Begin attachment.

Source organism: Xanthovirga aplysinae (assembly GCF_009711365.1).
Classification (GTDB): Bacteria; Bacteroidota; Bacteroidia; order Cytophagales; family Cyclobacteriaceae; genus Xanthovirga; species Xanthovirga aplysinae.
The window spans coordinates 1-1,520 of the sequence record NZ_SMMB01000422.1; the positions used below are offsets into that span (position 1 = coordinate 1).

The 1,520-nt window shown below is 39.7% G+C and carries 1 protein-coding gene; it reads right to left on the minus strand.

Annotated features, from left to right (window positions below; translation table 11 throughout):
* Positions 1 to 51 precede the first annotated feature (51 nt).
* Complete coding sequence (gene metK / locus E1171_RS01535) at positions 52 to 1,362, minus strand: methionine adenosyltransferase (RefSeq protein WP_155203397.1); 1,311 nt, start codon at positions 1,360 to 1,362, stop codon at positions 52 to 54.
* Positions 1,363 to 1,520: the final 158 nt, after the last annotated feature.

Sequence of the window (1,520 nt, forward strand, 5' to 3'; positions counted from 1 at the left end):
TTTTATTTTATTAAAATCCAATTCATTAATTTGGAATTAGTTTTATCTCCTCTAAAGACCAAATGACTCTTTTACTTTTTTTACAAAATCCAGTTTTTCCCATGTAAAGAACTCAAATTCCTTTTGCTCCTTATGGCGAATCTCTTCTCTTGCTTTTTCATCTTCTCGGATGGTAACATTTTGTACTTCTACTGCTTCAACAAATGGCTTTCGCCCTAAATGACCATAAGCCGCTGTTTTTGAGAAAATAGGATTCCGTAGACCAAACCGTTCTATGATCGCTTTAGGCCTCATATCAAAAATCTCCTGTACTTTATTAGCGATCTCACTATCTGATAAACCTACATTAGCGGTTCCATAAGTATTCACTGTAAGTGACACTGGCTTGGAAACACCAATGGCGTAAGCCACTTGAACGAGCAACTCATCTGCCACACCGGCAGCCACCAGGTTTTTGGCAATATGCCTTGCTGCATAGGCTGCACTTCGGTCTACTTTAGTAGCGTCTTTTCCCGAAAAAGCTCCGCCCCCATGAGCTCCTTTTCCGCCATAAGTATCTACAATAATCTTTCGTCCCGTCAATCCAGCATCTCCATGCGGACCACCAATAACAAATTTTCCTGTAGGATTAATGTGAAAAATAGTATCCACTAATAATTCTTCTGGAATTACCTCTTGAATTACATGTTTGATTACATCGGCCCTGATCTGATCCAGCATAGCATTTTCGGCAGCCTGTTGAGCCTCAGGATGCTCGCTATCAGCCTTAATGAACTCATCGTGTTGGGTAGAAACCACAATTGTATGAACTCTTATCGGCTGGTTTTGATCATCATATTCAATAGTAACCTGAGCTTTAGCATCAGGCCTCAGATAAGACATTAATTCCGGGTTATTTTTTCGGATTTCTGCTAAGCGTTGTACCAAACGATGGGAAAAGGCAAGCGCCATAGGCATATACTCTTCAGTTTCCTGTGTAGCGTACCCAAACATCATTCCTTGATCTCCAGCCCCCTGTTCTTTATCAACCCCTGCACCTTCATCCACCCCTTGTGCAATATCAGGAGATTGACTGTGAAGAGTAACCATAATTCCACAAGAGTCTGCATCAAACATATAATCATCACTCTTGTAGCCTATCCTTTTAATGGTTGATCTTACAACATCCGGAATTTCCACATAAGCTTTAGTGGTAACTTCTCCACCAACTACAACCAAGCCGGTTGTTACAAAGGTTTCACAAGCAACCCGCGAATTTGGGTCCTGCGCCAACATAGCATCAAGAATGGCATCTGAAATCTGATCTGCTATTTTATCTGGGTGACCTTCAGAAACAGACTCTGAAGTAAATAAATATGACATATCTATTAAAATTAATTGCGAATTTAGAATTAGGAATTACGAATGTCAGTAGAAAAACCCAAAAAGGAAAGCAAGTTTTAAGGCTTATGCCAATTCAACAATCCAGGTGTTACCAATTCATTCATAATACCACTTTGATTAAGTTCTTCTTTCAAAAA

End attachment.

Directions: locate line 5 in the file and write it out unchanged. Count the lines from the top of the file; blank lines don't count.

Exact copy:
Annotated features, from left to right (window positions below; translation table 11 throughout):